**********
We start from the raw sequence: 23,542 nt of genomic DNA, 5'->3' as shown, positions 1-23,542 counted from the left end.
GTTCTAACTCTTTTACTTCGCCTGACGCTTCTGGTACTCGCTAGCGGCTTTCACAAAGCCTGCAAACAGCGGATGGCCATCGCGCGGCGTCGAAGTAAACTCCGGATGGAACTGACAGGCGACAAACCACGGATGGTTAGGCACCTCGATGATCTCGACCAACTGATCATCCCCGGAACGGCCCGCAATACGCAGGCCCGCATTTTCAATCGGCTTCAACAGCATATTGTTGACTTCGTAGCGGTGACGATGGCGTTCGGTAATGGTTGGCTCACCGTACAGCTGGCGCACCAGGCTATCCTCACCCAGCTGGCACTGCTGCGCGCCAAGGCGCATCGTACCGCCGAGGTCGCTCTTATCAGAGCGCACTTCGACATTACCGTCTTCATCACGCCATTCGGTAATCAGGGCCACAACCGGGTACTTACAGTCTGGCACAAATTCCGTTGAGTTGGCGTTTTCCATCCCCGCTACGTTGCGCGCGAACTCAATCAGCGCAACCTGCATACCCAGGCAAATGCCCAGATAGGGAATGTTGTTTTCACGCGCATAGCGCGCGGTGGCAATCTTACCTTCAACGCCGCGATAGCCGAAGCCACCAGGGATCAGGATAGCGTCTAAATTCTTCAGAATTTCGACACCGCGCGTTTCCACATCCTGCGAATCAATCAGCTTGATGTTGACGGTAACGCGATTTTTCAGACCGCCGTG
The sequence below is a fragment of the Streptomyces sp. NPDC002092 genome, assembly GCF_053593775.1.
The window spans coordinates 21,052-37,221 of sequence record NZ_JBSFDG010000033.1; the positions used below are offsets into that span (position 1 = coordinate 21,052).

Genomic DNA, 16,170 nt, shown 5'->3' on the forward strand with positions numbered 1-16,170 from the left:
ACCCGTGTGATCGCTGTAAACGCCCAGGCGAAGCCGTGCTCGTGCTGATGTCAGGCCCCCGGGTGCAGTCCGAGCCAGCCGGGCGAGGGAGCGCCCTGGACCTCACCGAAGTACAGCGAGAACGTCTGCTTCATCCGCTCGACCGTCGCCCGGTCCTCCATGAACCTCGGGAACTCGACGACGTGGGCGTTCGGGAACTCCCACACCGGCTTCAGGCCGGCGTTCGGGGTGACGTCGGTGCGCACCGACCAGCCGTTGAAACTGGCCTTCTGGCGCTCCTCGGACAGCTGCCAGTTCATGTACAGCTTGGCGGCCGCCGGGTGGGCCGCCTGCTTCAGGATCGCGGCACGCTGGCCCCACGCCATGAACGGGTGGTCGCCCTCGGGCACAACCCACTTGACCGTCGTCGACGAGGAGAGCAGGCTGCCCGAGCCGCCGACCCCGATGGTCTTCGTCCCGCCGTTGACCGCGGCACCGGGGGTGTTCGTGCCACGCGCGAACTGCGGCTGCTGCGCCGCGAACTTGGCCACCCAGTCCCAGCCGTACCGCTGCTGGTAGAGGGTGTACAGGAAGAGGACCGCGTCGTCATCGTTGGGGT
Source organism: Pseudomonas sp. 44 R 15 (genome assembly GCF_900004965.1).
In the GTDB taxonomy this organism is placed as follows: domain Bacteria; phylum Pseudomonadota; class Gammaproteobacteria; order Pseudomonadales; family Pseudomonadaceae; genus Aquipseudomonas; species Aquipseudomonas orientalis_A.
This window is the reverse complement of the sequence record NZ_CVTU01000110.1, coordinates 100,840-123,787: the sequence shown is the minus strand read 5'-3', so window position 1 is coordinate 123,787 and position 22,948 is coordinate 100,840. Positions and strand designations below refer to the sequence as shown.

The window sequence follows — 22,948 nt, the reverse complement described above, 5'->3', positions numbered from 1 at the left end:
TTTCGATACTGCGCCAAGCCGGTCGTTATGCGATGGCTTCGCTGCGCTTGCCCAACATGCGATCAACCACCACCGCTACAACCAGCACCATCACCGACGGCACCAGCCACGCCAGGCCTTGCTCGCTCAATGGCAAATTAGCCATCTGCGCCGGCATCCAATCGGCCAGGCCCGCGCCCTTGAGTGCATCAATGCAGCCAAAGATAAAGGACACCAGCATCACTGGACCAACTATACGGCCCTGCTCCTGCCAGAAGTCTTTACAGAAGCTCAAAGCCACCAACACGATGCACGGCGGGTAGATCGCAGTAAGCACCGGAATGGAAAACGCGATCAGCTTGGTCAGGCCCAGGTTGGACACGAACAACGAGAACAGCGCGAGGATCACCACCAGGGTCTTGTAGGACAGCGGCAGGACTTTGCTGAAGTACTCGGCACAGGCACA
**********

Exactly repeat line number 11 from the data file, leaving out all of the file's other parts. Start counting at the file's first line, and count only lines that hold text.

TTTCGATACTGCGCCAAGCCGGTCGTTATGCGATGGCTTCGCTGCGCTTGCCCAACATGCGATCAACCACCACCGCTACAACCAGCACCATCACCGACGGCACCAGCCACGCCAGGCCTTGCTCGCTCAATGGCAAATTAGCCATCTGCGCCGGCATCCAATCGGCCAGGCCCGCGCCCTTGAGTGCATCAATGCAGCCAAAGATAAAGGACACCAGCATCACTGGACCAACTATACGGCCCTGCTCCTGCCAGAAGTCTTTACAGAAGCTCAAAGCCACCAACACGATGCACGGCGGGTAGATCGCAGTAAGCACCGGAATGGAAAACGCGATCAGCTTGGTCAGGCCCAGGTTGGACACGAACAACGAGAACAGCGCGAGGATCACCACCAGGGTCTTGTAGGACAGCGGCAGGACTTTGCTGAAGTACTCGGCACAGGCACA